John Ryder’s love of politics started in high school, when he became fascinated with how government systems work. That fascination has continued over the decades, leading the Memphis lawyer to his current role as the general counsel of the Republican National Committee. “We are fallible human beings,” he says. “James Madison said in the Federalist Papers that if men were angels, we would need no government. So we must conduct our government through the political process.”
During law school, Ryder remembers watching the Watergate scandal unfold on the television in the student lounge. He returned to his hometown of Memphis after earning his law degree in 1974. His practice has focused on bankruptcy, workouts, commercial litigation and election law. He has been a partner at Harris Shelton Hanover Walsh since 2000.
His commitment to the Republican Party runs deep, spanning four decades. Ryder chaired the GOP’s national reapportionment efforts after the 2010 census, and he has logged 13 years with the RNC as a national committeeman. He served as schedule chairman for RNC presidential nominations at the GOP’s 2012 convention in Tampa, where he was also involved in attempts to resolve differences between the GOP platform committee and delegates loyal to Ron Paul. Over the years, he has also held numerous Shelby County posts and been involved in state redistricting and election law.
Last spring, Ryder was tapped to serve the RNC as its general counsel. The volunteer position, which officially began in April 2013, is a major commitment. Ryder spends a few days each month in the nation’s capital, advising RNC Chair Reince Priebus and directing the party’s full-time legal staff. His focus is on rules relating to presidential primaries and campaign finance laws. “Rules issues take a fair amount of time. We are examining the rules related to the conduct of presidential primaries—their timing, the conventions, debates,” Ryder said. “We are defining the playing field. The RNC sets rules, and then you have other actors—state legislatures, state parties, candidates—who respond to those rules. It’s like thinking 16 moves ahead in a chess match.”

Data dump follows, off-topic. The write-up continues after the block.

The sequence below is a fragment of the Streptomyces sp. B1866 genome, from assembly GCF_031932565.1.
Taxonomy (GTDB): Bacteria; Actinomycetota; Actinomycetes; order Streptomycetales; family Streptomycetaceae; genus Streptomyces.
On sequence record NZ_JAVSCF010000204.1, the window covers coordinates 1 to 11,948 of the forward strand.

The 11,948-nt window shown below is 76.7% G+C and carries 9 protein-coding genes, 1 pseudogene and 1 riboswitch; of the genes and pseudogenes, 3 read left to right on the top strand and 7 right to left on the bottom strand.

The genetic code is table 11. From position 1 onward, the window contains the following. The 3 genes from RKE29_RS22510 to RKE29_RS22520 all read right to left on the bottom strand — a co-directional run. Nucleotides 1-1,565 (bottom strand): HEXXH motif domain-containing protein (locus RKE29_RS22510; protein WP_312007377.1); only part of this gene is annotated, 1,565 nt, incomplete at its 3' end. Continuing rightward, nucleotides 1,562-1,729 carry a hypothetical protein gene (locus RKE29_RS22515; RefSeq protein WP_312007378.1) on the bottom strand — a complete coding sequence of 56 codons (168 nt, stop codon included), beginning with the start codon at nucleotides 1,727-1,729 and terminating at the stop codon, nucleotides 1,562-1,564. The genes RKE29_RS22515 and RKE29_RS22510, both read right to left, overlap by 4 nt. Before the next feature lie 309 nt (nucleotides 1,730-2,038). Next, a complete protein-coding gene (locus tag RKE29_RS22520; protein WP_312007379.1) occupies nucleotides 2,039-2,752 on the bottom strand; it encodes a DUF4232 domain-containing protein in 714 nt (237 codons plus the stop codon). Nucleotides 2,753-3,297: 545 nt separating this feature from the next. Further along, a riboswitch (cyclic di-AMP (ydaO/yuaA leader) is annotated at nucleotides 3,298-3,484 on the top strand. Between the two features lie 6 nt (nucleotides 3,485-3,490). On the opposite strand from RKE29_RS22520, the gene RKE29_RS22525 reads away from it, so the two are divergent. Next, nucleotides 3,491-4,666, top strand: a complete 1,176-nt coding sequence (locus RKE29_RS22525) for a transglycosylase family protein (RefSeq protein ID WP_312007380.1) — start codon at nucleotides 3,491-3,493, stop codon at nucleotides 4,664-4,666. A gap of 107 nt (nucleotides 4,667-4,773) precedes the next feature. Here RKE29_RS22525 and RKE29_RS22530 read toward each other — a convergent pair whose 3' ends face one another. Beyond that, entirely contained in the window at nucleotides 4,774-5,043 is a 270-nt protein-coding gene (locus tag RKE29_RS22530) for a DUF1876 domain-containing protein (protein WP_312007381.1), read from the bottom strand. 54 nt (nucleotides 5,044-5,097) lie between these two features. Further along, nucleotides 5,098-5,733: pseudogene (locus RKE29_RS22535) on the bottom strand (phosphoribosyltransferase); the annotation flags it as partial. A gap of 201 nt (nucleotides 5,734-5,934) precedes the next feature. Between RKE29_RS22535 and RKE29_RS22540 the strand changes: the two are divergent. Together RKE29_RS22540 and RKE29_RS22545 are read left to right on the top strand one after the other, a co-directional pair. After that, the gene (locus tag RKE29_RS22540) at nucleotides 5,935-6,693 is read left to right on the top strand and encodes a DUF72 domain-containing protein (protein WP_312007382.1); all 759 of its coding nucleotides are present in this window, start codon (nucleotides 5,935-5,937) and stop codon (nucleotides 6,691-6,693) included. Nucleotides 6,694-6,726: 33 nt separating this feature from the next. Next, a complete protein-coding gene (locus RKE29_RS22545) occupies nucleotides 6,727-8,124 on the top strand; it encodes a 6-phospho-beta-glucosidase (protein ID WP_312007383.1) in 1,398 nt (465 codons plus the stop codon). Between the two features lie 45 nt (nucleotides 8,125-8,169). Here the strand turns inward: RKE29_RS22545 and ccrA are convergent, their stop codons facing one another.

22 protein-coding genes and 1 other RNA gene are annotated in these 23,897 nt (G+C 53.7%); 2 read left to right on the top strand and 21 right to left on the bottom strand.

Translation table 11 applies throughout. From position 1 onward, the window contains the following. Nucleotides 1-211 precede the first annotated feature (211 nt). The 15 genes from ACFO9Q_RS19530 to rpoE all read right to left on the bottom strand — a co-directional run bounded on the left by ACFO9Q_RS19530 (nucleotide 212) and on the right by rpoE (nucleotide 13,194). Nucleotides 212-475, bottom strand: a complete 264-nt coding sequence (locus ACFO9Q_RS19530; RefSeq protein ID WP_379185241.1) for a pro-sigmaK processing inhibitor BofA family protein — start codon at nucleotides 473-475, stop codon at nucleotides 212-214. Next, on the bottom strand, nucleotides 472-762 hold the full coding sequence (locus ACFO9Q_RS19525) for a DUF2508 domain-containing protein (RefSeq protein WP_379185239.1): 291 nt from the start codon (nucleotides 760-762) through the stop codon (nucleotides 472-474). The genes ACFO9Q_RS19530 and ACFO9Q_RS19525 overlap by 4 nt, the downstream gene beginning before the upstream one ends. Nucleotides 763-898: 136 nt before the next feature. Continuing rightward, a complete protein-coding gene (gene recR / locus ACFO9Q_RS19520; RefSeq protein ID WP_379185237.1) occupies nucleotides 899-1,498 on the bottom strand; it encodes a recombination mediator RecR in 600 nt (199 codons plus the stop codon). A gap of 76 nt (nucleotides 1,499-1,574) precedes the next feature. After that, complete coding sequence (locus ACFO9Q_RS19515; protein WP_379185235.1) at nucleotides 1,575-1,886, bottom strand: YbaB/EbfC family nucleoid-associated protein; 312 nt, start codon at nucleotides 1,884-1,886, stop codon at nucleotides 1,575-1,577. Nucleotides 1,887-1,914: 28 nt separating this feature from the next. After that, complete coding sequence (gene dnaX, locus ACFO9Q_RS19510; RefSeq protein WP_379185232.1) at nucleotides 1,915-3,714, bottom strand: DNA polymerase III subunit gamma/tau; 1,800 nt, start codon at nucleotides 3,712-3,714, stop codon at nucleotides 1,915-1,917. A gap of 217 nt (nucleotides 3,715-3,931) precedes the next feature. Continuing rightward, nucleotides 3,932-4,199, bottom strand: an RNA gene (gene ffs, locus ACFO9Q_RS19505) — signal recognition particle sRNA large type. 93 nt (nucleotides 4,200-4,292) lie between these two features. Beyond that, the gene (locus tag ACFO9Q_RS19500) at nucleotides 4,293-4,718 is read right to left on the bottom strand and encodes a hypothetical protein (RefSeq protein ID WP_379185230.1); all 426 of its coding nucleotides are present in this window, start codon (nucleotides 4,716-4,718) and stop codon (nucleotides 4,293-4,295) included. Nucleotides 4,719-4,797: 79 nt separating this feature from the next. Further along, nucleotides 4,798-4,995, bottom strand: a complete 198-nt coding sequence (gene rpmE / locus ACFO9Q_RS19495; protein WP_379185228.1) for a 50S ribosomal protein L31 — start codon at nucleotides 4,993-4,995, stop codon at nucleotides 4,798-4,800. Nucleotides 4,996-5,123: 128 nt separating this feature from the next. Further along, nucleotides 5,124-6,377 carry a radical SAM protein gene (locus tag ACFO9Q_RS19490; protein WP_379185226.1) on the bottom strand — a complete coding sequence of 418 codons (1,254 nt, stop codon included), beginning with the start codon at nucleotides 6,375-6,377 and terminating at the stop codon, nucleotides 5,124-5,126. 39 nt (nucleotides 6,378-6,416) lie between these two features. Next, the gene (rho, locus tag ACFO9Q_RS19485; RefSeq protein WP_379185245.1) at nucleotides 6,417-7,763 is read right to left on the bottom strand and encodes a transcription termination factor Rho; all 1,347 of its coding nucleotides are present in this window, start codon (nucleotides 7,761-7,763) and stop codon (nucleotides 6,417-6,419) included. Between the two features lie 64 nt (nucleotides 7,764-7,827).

Ryder hails from East Memphis, a bastion of Republicanism surrounded by a sea of blue districts. In fact, the 9th District, representing the western part of Memphis, is considered one of the most Democratic districts in the South. He sees the deep political divide in his hometown as a microcosm of what’s happening in politics nationally. “Madison described the concept of factions: small groups opposed to the whole,” Ryder explained. “People confuse factions with political parties. Parties are coalitions. By bringing factions into the tent of the party, the factions’ views are moderated by the party’s long-term interests. Campaign finance laws force factions out of the party coalitions, where their interests are not moderated by the party, which increases the rancor of current politics. We have to re-examine the way we are regulating money in politics. I consider most campaign finance regulation as an expenditure of legal effort to no good purpose. It’s the hydraulic effect of political funding—the money will find a way.”
What does he see as a possible solution? “Unlimited contributions with instant disclosure on the Internet,” he said. “Total transparency. No limits, because people will get around them. Everyone needs to know who is getting what from whom.”
Looking back at his years of hard work supporting the RNC and GOP candidates, Ryder is satisfied with the process. “Working to impact the way the government works is way more interesting than I ever thought it would be when I was in high school,” he said. “When you’re involved in national politics, you’re on a very big stage.”